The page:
Well just about everything that could go wrong did go wrong today. Of all days to lose the MET data, and then suddenly all the radios disappeared off the console system and after sorting out these two things I discovered the HF radios were not working. Thankfully after the third flight a radio operator flew in to take over flight SAR watch and I could go and investigate the HF radio problem.
I ended up finding three faults with the system. It was working perfect until we were told to turn off one of the 1kW HPA’s to save power. Doing this killed the battery charger and the node controller gradually flattened the backup battery until the node controller crashed. This must have caused noise on the node controller Ethernet port and then the switch closed down its corresponding port. On top of this, one of the USB extender cables had come loose. I fixed up the USB cable and then went back to the workshop and grabbed a high current power supply to quickly charge up the battery and then I opened the port on the switch and all was good again.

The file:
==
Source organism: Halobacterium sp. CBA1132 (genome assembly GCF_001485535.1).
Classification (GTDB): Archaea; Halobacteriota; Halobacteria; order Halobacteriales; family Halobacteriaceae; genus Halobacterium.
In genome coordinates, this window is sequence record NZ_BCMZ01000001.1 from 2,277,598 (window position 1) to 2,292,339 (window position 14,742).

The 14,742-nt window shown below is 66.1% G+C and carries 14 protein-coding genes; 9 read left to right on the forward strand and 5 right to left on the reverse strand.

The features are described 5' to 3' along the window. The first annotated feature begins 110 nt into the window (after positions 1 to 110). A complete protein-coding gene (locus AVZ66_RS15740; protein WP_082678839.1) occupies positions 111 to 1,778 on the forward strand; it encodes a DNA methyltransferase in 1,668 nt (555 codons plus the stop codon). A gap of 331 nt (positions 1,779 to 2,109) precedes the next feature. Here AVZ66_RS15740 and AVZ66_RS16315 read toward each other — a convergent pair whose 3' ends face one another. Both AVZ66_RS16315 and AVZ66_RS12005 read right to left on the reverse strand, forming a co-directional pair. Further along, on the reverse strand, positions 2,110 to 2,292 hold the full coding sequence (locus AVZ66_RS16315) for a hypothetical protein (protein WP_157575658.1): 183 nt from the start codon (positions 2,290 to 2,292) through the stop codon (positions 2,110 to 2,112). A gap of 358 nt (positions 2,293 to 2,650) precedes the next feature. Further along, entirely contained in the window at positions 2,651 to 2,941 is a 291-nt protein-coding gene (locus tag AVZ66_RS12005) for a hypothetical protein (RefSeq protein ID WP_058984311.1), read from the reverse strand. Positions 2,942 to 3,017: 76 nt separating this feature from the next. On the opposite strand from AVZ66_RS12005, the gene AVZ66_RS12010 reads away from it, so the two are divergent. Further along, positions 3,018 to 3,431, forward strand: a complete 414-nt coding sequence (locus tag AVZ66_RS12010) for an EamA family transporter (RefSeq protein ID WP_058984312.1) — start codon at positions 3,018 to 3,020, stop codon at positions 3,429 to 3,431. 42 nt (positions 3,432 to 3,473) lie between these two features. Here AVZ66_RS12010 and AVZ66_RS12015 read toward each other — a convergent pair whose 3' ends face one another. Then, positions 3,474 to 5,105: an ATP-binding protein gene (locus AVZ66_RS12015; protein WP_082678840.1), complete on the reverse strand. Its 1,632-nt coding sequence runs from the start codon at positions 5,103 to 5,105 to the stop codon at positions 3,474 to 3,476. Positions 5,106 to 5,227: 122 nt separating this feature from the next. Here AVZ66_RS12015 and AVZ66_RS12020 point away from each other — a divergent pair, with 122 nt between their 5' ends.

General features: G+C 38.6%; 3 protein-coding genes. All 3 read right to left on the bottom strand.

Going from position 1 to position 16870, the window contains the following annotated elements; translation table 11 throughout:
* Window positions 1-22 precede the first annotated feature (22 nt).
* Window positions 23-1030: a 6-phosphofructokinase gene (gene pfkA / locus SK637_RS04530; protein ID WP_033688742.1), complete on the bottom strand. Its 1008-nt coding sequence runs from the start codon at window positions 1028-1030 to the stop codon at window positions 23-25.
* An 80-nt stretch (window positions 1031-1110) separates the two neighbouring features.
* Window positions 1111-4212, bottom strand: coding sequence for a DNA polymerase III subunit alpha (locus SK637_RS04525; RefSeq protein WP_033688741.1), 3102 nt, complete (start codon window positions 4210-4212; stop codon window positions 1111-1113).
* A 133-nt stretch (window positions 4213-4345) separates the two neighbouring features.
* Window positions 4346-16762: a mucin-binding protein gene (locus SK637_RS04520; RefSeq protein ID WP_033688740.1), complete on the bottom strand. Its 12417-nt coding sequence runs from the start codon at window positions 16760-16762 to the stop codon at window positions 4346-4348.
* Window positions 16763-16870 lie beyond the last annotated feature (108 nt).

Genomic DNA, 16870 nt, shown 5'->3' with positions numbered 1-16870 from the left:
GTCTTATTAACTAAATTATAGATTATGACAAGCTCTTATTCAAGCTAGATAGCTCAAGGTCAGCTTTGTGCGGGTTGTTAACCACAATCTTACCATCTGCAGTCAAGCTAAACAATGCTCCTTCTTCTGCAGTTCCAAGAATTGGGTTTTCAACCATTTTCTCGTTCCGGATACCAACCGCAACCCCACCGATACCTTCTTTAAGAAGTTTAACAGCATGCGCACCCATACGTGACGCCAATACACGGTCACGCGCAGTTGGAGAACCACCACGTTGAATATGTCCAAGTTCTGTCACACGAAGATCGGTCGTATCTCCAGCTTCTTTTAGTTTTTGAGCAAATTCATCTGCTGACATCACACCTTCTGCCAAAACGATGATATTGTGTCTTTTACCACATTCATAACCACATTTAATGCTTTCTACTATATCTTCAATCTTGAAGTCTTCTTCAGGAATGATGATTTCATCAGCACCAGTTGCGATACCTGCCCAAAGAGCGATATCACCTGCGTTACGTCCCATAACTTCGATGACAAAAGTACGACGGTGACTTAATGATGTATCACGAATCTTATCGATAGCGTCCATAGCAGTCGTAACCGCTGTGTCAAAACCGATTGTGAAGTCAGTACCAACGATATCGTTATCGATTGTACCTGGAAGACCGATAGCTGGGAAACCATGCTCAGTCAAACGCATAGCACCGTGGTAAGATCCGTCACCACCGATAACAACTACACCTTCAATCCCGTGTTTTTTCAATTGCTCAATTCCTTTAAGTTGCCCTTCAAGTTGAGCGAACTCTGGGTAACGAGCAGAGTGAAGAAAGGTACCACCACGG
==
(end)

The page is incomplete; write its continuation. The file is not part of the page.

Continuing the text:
By now I had missed smoko and lunch so I went back to my room to chip away on my annual report and I ended up falling asleep for an hour, waking up just in time for dinner. I was up late last night researching hot water systems. The bar is closed from now on so I might have an early night tonight. (Yeah right) The place is crawling with strangers now and the whole dynamics have changed, but at least we have apples, oranges and bruised pears for the first time in over a year. There are lots of very very serious and important people everywhere.......NOT. Helicopters seem to attract these types of people, even a couple of our guys have suddenly changed the way they talk and act. I have never seen that before working offshore, but Antarctica is swarming with them.